When two parents divorce, the noncustodial parent is generally legally required to pay child support to the custodial parent. In order to ensure a fair amount is provided, a judge will use the North Carolina Child Support Guidelines to calculate child support. To help you understand what these guidelines contain and how they’re applied, our divorce attorneys in Raleigh are providing a more in-depth guide.
Understanding the North Carolina Child Support Guidelines
The North Carolina Child Support Guidelines are a document used to calculate how much child support is paid from one parent to the other. At least every four years, the guidelines are reviewed, and if necessary, revised. The current guidelines went into effect on March 1, 2020 and apply to child support actions heard on or after that date.
The minimum child support that may be ordered by the court is $50.00. This amount would be appropriate for any party earning an adjusted gross income of less than $1,108.00 per month. Beyond that, the criteria laid out in the NC Child Support Guidelines include:
Income is the primary criteria for setting child support and calculations under the Guidelines are based on the parents’ current incomes at the time the order is entered. Income statements should be verified through documentation of both current and past income, including pay stubs, employer statements, business receipts and expenses and most recent tax returns.
Child support is primarily based on each party’s monthly gross income from any source, including but not limited to:
- Salaries and wages
- Commissions and bonuses
- Severance pay
- Ownership or operation of a business, partnership, or corporations
- Rental property income
- Retirement or pension
- Trusts & annuities
- Workers’ compensation benefits
- Unemployment insurance benefits
- Alimony or maintenance received from persons other than the parties to the instant action
When income is received on an irregular, non-recurring, or one-time basis, the court may average or pro-rate the income over a specified period of time or require an obligor to pay as child support a percentage of his or her non-recurring income that is equivalent to the percentage of his or her recurring income paid for child support.
Specifically excluded from income for purposes of calculating child support are:
- Adoption assistance benefits
- Benefits received from means-tested public assistance programs such as Temporary Assistance to Needy Families (TANF), Supplemental Security Income (SSI), Electronic Food and Nutrition Benefits and General Assistance
- Child support payments received on behalf of a child other than the child for whom support is being sought in the present action
- Employer contributions toward future Social Security and Medicare payments for an employee
- Amounts that are paid by a parent’s employer directly to a third party or entity for health, disability or life insurance or retirement benefits and are not withheld or deducted from the parent’s wages, salary or pay.
- Income of a person living with a custodial parent but who is not a parent of the child, such as a roommate, romantic partner, or a new spouse.
Income from self-employment or operation of a business
Gross income from self-employment, rent, royalties, proprietorship of a business, or joint ownership of a partnership or closely held corporation is defined as gross receipts minus ordinary and necessary expenses required for self-employment or business operation. Ordinary and necessary business expenses do not include amounts allowable by the IRS for the accelerated component of depreciation expenses, tax credits, or any other business expenses determined by the court to be inappropriate for determining gross income. In most cases, this amount will differ from a determination of business income for tax purposes.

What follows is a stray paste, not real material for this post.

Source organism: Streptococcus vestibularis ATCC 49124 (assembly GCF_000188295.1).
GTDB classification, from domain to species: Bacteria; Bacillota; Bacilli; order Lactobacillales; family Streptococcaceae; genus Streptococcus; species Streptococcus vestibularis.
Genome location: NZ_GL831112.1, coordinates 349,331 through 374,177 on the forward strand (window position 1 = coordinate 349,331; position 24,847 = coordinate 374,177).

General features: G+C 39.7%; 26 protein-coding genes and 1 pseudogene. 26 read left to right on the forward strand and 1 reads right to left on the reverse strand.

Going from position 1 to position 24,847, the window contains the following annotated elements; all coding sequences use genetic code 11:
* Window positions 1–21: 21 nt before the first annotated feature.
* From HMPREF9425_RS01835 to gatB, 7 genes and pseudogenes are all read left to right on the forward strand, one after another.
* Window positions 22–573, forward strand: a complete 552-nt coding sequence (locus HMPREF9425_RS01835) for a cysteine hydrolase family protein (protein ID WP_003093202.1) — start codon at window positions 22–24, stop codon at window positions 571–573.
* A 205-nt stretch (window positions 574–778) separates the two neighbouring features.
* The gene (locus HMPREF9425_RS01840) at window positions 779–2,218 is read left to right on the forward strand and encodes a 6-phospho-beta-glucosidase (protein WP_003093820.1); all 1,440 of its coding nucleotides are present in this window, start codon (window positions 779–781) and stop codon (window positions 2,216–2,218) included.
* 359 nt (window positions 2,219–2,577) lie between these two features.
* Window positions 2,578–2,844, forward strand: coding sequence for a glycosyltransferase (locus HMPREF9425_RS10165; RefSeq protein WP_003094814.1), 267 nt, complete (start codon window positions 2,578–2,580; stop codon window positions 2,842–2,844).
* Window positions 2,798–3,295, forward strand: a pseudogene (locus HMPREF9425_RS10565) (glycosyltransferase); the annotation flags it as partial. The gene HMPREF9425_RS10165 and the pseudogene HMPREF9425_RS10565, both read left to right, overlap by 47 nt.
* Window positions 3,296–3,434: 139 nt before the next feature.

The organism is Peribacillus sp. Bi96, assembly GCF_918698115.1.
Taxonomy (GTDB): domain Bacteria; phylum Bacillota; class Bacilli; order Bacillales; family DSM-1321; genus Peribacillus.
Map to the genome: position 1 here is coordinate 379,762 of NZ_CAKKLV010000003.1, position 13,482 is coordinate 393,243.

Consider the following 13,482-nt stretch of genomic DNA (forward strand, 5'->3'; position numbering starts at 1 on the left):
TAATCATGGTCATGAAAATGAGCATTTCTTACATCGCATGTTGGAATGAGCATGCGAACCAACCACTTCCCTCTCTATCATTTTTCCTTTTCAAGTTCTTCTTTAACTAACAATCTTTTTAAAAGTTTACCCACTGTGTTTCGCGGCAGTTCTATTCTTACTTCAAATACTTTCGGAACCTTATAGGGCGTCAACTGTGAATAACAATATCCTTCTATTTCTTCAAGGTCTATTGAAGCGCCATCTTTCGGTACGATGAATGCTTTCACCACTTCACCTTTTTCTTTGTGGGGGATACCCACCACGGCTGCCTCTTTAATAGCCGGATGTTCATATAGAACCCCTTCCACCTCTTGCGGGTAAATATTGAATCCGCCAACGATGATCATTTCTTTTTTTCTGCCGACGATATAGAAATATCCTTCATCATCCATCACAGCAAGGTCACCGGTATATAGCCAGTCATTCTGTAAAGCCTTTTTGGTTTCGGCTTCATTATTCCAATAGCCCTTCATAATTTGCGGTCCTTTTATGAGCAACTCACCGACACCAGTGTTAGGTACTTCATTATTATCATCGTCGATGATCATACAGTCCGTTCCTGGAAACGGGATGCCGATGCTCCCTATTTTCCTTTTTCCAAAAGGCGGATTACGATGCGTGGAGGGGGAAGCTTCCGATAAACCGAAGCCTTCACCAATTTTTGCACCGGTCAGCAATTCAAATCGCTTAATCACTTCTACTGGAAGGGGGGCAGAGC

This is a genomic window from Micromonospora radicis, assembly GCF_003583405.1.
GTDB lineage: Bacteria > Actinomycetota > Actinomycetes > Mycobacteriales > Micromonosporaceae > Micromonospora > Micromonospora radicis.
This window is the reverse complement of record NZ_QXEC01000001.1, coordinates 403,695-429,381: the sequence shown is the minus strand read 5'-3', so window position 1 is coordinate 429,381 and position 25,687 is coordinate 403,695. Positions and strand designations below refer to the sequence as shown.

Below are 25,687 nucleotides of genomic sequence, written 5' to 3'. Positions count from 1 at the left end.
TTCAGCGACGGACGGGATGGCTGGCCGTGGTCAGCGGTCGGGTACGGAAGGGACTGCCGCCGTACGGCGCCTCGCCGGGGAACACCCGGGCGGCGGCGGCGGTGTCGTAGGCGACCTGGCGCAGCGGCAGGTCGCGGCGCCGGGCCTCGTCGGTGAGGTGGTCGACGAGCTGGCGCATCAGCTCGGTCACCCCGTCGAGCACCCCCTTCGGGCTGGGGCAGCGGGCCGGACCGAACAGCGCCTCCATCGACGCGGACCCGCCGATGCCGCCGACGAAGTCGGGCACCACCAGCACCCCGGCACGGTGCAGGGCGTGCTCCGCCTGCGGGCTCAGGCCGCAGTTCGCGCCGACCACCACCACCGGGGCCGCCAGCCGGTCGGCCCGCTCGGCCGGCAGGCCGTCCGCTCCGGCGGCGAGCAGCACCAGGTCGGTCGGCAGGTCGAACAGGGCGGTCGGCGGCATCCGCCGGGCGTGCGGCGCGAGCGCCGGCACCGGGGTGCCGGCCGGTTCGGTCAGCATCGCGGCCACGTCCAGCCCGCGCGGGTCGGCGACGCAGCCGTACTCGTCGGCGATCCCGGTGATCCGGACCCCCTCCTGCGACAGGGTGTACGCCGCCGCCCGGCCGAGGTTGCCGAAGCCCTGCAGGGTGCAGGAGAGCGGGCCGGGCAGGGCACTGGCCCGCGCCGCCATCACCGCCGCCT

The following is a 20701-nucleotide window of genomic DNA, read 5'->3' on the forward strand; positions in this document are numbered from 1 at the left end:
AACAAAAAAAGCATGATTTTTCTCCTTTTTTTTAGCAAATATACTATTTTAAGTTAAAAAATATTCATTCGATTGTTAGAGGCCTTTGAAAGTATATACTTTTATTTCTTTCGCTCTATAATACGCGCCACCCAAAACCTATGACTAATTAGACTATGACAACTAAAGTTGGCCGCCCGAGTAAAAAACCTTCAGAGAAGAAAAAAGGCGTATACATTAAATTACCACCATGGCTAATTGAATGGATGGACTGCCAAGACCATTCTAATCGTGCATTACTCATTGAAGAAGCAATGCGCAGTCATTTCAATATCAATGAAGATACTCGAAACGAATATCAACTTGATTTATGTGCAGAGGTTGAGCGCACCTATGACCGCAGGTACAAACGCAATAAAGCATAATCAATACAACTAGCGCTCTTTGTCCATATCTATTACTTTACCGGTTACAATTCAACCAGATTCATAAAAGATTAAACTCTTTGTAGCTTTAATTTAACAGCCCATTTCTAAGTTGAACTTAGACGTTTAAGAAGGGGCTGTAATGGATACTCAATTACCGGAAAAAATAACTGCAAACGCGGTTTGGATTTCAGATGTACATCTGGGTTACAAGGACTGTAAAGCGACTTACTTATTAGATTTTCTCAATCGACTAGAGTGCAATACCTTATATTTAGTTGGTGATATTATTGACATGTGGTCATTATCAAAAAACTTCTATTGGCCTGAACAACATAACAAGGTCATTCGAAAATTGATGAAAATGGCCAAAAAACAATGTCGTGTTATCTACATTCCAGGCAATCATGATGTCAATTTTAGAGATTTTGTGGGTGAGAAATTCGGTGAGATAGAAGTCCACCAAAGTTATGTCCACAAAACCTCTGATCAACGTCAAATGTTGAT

Expense reimbursements or in-kind payments, such as the use of a company car, free housing or reimbursed meals, received by a parent in the course of employment, self-employment or operation of a business is counted as income if they are significant and reduce personal living expenses.
Potential or imputed income
If the court finds that a parent’s voluntary unemployment or underemployment is the result of bad faith or deliberate suppression of income to avoid or minimize their child support obligation, child support may be calculated based on that party’s potential rather than actual income. Potential income may not be used as a factor when the parent is physically or mentally incapacitated or is caring for a child who is under the age of three years and for whom child support is being determined. Incarceration should not be treated as voluntary unemployment in establishing or modifying a child support order.
A parent’s potential income must be based on the parent’s assets, residence, employment potential and probable earnings level based on that parent’s recent work history, occupational qualifications and prevailing job opportunities and earning levels in the community and other relevant background factors relating to the parent’s actual earning potential. If the parent does not have a recent work history or vocational training, potential income should not be less than the minimum hourly wage for a 35-hour work week.
Existing Support Obligations and Responsibility for Other Children
Any existing support obligation, whether it’s through a court order, separation agreement, or voluntary child support agreement that has been paid consistently for a reasonable amount of time are deducted from the non-custodial parent’s gross income. This does not include paying back late or missed payments, though a parent’s financial responsibility for his or her natural or adopted children who currently reside with the non-custodial parent (other than those that are the subject of the instant action) is deducted from their gross income. This may not be the sole basis to modify a current child support order.
Alimony will not be deducted from the gross income, but it may be a factor when looking at deviating from the guidelines. Similarly, paying child support for two or more support orders/support agreements besides the one being discussed would also be reason for a deviation from the guidelines.
Child Care Costs
Reasonable child care costs that are, or will be, paid by a parent due to employment or job search are considered in the child support calculation. Other child care costs or a child care tax credit may be the basis for a deviation from the guidelines.
Health Insurance and Health Care Costs